ctx.set(18, y, RGB::named(rltk::YELLOW), RGB::named(rltk::BLACK), rltk::to_cp437('R'));
    ctx.set(19, y, RGB::named(rltk::WHITE), RGB::named(rltk::BLACK), rltk::to_cp437(')'));
    ctx.print(21, y, "Reveal the map");

    y += 1;
    ctx.set(17, y, RGB::named(rltk::WHITE), RGB::named(rltk::BLACK), rltk::to_cp437('('));
    ctx.set(18, y, RGB::named(rltk::YELLOW), RGB::named(rltk::BLACK), rltk::to_cp437('G'));
    ctx.set(19, y, RGB::named(rltk::WHITE), RGB::named(rltk::BLACK), rltk::to_cp437(')'));
    ctx.print(21, y, "God Mode (No Death)");

    match ctx.key {
        None => CheatMenuResult::NoResponse,
        Some(key) => {
            match key {
                VirtualKeyCode::T => CheatMenuResult::TeleportToExit,
                VirtualKeyCode::H => CheatMenuResult::Heal,
                VirtualKeyCode::R => CheatMenuResult::Reveal,
                VirtualKeyCode::G => CheatMenuResult::GodMode,
                VirtualKeyCode::Escape => CheatMenuResult::Cancel,
                _ => CheatMenuResult::NoResponse
            }
        }
    }
}
}

Now we need to handle this in main.rs:


#![allow(unused_variables)]
fn main() {
gui::CheatMenuResult::Reveal => {
    let mut map = self.ecs.fetch_mut::<Map>();
    for v in map.revealed_tiles.iter_mut() {
        *v = true;
    }
    newrunstate = RunState::AwaitingInput;
}
gui::CheatMenuResult::GodMode => {
    let player = self.ecs.fetch::<Entity>();
    let mut pools = self.ecs.write_storage::<Pools>();
    let mut player_pools = pools.get_mut(*player).unwrap();
    player_pools.god_mode = true;
    newrunstate = RunState::AwaitingInput;
}
}

Reveal is really simple: set every tile on the map to revealed. God Mode is setting a variable in the Pools component that doesn't exist yet, so open up components.rs and we'll add it:


#![allow(unused_variables)]
fn main() {
#[derive(Component, Debug, Serialize, Deserialize, Clone)]
pub struct Pools {
    pub hit_points : Pool,
    pub mana : Pool,
    pub xp : i32,
    pub level : i32,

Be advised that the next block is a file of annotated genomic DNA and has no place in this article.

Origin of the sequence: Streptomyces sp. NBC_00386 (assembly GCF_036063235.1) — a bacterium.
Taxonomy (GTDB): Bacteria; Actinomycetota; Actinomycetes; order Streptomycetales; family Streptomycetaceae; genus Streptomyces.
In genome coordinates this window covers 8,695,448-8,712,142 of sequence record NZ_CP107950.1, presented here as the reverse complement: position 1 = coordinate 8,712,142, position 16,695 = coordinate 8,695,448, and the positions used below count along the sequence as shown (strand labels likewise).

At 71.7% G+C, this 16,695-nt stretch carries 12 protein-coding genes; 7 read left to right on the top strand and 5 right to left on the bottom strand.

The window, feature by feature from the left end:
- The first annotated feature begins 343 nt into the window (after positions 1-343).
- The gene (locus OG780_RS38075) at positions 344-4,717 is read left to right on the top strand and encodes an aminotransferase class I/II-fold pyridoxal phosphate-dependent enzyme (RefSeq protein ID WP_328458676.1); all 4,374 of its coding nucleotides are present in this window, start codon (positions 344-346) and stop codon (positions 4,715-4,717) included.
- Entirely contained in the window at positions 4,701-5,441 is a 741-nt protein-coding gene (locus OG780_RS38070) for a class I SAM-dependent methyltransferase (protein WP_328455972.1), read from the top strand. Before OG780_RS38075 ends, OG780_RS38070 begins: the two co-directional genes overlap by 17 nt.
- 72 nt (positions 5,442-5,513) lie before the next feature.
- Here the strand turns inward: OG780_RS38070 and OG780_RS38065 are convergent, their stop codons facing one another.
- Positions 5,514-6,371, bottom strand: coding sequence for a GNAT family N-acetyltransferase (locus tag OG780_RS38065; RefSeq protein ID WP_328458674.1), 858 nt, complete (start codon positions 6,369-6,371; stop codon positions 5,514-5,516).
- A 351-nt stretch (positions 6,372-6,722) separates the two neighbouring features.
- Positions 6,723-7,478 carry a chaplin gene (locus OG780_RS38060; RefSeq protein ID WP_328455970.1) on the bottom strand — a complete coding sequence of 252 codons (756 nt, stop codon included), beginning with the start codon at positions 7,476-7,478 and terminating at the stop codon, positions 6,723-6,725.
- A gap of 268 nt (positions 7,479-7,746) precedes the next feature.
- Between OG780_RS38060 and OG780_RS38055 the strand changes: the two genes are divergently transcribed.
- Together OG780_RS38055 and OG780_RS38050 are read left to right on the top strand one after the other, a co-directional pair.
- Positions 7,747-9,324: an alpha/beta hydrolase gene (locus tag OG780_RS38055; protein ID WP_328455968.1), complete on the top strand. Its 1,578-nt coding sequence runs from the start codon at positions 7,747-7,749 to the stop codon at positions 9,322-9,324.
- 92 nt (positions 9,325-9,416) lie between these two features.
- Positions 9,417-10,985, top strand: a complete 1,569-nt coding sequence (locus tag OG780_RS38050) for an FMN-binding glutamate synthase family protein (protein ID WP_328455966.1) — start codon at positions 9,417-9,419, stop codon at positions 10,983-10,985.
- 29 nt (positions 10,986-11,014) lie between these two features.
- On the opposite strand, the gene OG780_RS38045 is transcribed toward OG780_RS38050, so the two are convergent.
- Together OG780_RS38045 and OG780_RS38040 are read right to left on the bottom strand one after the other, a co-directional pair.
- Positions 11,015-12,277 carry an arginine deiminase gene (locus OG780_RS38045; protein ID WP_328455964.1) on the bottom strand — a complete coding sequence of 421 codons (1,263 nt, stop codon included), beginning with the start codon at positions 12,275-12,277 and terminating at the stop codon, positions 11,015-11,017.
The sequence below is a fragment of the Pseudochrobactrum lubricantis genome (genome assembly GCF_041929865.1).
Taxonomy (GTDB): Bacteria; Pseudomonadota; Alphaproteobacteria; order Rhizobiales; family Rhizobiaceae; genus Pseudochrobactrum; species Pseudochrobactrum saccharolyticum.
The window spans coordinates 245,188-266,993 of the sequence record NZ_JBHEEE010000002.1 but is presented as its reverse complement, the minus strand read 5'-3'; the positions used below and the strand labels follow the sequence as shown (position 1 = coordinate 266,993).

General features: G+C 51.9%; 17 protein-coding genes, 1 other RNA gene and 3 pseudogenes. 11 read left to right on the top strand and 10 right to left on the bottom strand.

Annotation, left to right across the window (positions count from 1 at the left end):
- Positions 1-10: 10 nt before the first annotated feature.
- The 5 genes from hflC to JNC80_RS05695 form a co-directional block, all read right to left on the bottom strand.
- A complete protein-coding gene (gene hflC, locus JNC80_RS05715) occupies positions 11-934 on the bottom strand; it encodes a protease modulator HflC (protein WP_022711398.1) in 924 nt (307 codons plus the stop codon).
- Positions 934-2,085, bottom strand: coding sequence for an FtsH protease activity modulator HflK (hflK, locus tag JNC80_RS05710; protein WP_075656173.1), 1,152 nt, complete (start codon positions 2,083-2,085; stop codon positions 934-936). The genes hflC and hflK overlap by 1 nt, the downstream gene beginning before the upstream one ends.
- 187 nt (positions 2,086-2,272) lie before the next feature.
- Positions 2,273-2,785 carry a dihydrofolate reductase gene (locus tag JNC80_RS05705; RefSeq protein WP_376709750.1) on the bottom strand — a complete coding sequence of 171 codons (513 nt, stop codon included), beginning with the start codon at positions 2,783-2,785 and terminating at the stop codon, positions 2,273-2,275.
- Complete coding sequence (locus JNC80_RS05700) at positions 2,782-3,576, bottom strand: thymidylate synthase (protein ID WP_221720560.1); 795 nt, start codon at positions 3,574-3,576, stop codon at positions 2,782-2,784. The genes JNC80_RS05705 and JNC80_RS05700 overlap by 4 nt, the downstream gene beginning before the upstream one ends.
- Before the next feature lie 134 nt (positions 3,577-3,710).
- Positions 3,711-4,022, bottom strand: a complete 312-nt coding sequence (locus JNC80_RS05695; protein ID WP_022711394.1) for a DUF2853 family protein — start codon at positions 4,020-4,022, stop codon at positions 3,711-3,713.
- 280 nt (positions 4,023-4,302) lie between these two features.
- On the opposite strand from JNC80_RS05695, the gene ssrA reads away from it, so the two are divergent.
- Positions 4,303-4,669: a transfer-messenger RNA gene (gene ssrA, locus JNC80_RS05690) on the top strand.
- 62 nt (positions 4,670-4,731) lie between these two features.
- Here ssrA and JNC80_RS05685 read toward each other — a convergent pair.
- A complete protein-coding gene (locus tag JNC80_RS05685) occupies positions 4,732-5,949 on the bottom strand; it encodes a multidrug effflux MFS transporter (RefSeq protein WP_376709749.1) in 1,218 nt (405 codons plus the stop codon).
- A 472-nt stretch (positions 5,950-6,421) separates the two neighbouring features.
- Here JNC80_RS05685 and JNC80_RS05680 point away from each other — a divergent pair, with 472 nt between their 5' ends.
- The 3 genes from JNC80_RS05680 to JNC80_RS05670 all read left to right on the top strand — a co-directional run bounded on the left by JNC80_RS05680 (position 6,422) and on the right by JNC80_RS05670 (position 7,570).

pub total_weight : f32,
    pub total_initiative_penalty : f32,
    pub gold : f32,
    pub god_mode : bool
}
}

We need to set god_mode to false in spawner.rs and raws/rawmaster.rs functions that create Pools objects. Lastly, a quick tweak to damage_system.rs turns off damage for deities:


#![allow(unused_variables)]
fn main() {
...
for (entity, mut stats, damage) in (&entities, &mut stats, &damage).join() {
    if !stats.god_mode {
        stats.hit_points.current -= damage.amount.iter().sum::<i32>();
    }
    ...
}

Now you can reveal the map at any time, and turn off the ability to suffer damage:

Screenshot

This makes it much easier to work on later-game content without having to play through over and over again (it's a good idea to play through from time to time and find bugs, though).

Deep caverns basic layout

The deep caverns should still look natural, but should also feature a central area in which the goblinoids can camp. The Diffusion-Limited Aggregation algorithm we worked on in a previous chapter, specifically the "central attractor" mode, provides pretty much exactly what we want for basic layout:

Screenshot

In map_builders/mod.rs, we'll start by creating a new entry for level 4:


#![allow(unused_variables)]
fn main() {
pub fn level_builder(new_depth: i32, rng: &mut rltk::RandomNumberGenerator, width: i32, height: i32) -> BuilderChain {
    rltk::console::log(format!("Depth: {}", new_depth));
    match new_depth {
        1 => town_builder(new_depth, rng, width, height),
        2 => forest_builder(new_depth, rng, width, height),
        3 => limestone_cavern_builder(new_depth, rng, width, height),
        4 => limestone_deep_cavern_builder(new_depth, rng, width, height),
        _ => random_builder(new_depth, rng, width, height)
    }
}
}

In map/themes.rs, we'll tell this level to also be limestone themed:


#![allow(unused_variables)]
fn main() {
pub fn tile_glyph(idx: usize, map : &Map) -> (rltk::FontCharType, RGB, RGB) {
let (glyph, mut fg, mut bg) = match map.depth {
    4 => get_limestone_cavern_glyph(idx, map),
    3 => get_limestone_cavern_glyph(idx, map),
    2 => get_forest_glyph(idx, map),
    _ => get_tile_glyph_default(idx, map)
};
}

Then in map_builders/limestone_cavern.rs we can add the new function. This is a good start:


#![allow(unused_variables)]
fn main() {
pub fn limestone_deep_cavern_builder(new_depth: i32, _rng: &mut rltk::RandomNumberGenerator, width: i32, height: i32) -> BuilderChain {
    let mut chain = BuilderChain::new(new_depth, width, height, "Deep Limestone Caverns");
    chain.start_with(DLABuilder::central_attractor());
    chain.with(AreaStartingPosition::new(XStart::LEFT, YStart::TOP));
    chain.with(VoronoiSpawning::new());
    chain.with(DistantExit::new());
    chain.with(CaveDecorator::new());
    chain
}
}